Gunning for the executive’s wallet
Vendors square up to capture mindshare
THE PINNACLE OF TELECOMS and technology exhibitions is when vendors parade their wares to attract the high-end of the corporate market. And the recent 3GSM congress held in Barcelona was no exception.
Beyond doubt, the corporate market’s growing acceptance of push-based mobile enterprise applications has created a market for vendors such as research in motion (RIM), Nokia and Motorola to ply their trade. Arguably, RIM’s flagship Blackberry has stepped up to the plate to emerge in the corporate field as the preferred device for mobile email solutions. Monica Bassa, an analyst at research house Gartner, perhaps best sums up Blackberry’s iconic status by saying that it’s still perceived in developed markets as the aspirational brand that no self-respecting middle executive would want to be seen without.
RIM stole the show at the just ended 3GSM congress to announce its latest addition to the Blackberry family. As a follow-up to the success of its Pearl device, the group unveiled the Blackberry 8800. “Not only does the 8800 boast enhanced features, it’s kind of a grownup version of the old one,” says James Hart, RIM’s MD in charge of Europe Middle East and Africa (EMEA). True to Hart’s description, the 8800 has retained some features of the previous device such as a qwerty keyboard. But the new killer features likely to catch the eye of a travelling executive include a built-in global positioning system (GPS), which uses Blackberry, maps for navigation and location-based services and a microSD expandable memory card slot. “Let’s simply put it this way, it’s a full house gadget fit for a wired executive,” says Hart.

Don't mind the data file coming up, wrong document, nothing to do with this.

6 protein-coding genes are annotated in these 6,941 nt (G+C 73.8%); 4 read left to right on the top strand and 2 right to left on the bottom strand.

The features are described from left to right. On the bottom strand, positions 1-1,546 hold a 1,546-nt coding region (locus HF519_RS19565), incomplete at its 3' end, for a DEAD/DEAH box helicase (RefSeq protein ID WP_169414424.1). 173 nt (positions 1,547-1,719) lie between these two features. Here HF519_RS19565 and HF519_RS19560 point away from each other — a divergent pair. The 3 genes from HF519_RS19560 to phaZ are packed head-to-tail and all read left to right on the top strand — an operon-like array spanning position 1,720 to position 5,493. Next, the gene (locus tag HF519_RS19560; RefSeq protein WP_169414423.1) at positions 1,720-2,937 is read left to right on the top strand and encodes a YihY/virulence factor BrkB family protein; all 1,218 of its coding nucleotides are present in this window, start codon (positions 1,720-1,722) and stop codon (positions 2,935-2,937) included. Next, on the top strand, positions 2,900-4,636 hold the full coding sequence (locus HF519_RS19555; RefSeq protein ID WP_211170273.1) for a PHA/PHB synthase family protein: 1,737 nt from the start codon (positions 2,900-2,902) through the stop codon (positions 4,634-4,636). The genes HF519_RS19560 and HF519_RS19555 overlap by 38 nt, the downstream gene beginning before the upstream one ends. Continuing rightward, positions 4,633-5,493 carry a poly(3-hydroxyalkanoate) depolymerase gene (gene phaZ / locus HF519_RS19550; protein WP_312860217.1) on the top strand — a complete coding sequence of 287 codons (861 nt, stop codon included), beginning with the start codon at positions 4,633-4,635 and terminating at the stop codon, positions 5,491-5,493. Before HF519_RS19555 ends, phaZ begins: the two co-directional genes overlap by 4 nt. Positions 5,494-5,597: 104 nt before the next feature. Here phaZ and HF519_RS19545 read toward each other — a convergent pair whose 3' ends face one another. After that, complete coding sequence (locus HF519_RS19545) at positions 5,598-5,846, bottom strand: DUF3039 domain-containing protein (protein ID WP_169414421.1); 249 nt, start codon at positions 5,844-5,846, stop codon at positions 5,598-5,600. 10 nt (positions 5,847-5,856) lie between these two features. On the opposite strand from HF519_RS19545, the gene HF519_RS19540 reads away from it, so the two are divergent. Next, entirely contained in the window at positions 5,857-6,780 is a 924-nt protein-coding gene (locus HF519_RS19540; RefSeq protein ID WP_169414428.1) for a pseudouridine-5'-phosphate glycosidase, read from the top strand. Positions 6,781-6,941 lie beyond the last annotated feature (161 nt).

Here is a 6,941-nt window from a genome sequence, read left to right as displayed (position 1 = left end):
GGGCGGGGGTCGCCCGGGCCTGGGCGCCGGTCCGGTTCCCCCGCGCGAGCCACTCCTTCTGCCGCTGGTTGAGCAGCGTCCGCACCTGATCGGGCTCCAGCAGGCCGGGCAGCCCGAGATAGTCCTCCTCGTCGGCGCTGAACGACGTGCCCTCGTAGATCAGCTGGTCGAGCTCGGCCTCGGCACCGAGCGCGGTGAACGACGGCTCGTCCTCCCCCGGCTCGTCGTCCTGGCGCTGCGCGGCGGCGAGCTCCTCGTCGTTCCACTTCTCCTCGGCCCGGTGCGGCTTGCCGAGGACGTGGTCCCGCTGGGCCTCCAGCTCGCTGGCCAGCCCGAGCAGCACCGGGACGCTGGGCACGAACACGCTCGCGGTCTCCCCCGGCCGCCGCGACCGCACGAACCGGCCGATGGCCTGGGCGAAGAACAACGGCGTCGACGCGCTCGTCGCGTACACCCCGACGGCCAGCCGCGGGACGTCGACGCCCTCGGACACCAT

Motorola duly responded to RIM’s latest offering by announcing the expansion of its Q range with the availability of Moto Q 9 and Moto Q GSM. “Don’t ask me if the Moto Q 9 and Q GSM are better than the Blackberry 8800 because my answer will be obvious,” chuckles Bilal Saleh, Motorola’s director in charge of application services for EMEA. The Q 9 runs on the recently announced Micro- soft Windows Mobile 6 platform and uses Motorola’s mobile messaging technology. The phone features a side-load removable microSD port in addition to its 256Mb of on-board memory as well as USB 2.0 for PC connectivity. Among its features, the Q GSM boasts GPRS and EDGE, and like its sibling, runs on Microsoft Windows Mobile 6.
Nokia, which despite being the world’s largest handset manufacturer, has largely lurked in the shadow of RIM’s Blackberry in the Smartphone wars, responded to the imminent arrival of RIM’s latest offering by launching a series of devices. They include the E61i, a slimmer version of its predecessor, but slightly better in that it boasts improved email capability. Then there is the E65, a slider phone with a slim profile that’s intended for leisure as well as the workplace and the E90, the replacement for the legendary Nokia communicators.
Fit for a wired executive. The New Blackberry 8800